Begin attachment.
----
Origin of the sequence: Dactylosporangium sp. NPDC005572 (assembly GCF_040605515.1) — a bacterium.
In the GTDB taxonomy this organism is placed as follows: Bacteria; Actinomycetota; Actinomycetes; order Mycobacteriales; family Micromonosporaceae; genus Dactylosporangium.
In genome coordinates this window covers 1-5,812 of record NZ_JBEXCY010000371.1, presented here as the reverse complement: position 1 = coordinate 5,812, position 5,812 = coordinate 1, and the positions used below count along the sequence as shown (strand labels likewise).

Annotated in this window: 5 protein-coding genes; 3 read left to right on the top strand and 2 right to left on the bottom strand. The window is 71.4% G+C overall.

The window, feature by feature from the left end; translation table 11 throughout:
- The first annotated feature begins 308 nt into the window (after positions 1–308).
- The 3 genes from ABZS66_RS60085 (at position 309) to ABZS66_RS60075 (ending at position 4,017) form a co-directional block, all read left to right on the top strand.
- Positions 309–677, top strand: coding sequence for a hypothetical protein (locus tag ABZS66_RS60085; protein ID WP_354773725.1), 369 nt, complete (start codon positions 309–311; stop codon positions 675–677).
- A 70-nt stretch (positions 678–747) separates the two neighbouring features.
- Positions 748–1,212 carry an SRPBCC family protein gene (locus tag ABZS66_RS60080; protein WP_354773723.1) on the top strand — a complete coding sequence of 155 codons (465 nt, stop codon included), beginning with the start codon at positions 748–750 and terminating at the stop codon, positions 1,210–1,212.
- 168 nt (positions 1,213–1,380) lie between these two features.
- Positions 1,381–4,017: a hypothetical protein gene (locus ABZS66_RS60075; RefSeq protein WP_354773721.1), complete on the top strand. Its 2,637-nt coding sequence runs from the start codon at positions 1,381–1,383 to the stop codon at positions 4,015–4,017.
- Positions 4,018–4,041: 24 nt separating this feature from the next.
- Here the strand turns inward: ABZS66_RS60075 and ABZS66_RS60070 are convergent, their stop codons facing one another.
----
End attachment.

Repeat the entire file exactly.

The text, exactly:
Origin of the sequence: Dactylosporangium sp. NPDC005572 (assembly GCF_040605515.1) — a bacterium.
In the GTDB taxonomy this organism is placed as follows: Bacteria; Actinomycetota; Actinomycetes; order Mycobacteriales; family Micromonosporaceae; genus Dactylosporangium.
In genome coordinates this window covers 1-5,812 of record NZ_JBEXCY010000371.1, presented here as the reverse complement: position 1 = coordinate 5,812, position 5,812 = coordinate 1, and the positions used below count along the sequence as shown (strand labels likewise).

Annotated in this window: 5 protein-coding genes; 3 read left to right on the top strand and 2 right to left on the bottom strand. The window is 71.4% G+C overall.

The window, feature by feature from the left end; translation table 11 throughout:
- The first annotated feature begins 308 nt into the window (after positions 1–308).
- The 3 genes from ABZS66_RS60085 (at position 309) to ABZS66_RS60075 (ending at position 4,017) form a co-directional block, all read left to right on the top strand.
- Positions 309–677, top strand: coding sequence for a hypothetical protein (locus tag ABZS66_RS60085; protein ID WP_354773725.1), 369 nt, complete (start codon positions 309–311; stop codon positions 675–677).
- A 70-nt stretch (positions 678–747) separates the two neighbouring features.
- Positions 748–1,212 carry an SRPBCC family protein gene (locus tag ABZS66_RS60080; protein WP_354773723.1) on the top strand — a complete coding sequence of 155 codons (465 nt, stop codon included), beginning with the start codon at positions 748–750 and terminating at the stop codon, positions 1,210–1,212.
- 168 nt (positions 1,213–1,380) lie between these two features.
- Positions 1,381–4,017: a hypothetical protein gene (locus ABZS66_RS60075; RefSeq protein WP_354773721.1), complete on the top strand. Its 2,637-nt coding sequence runs from the start codon at positions 1,381–1,383 to the stop codon at positions 4,015–4,017.
- Positions 4,018–4,041: 24 nt separating this feature from the next.
- Here the strand turns inward: ABZS66_RS60075 and ABZS66_RS60070 are convergent, their stop codons facing one another.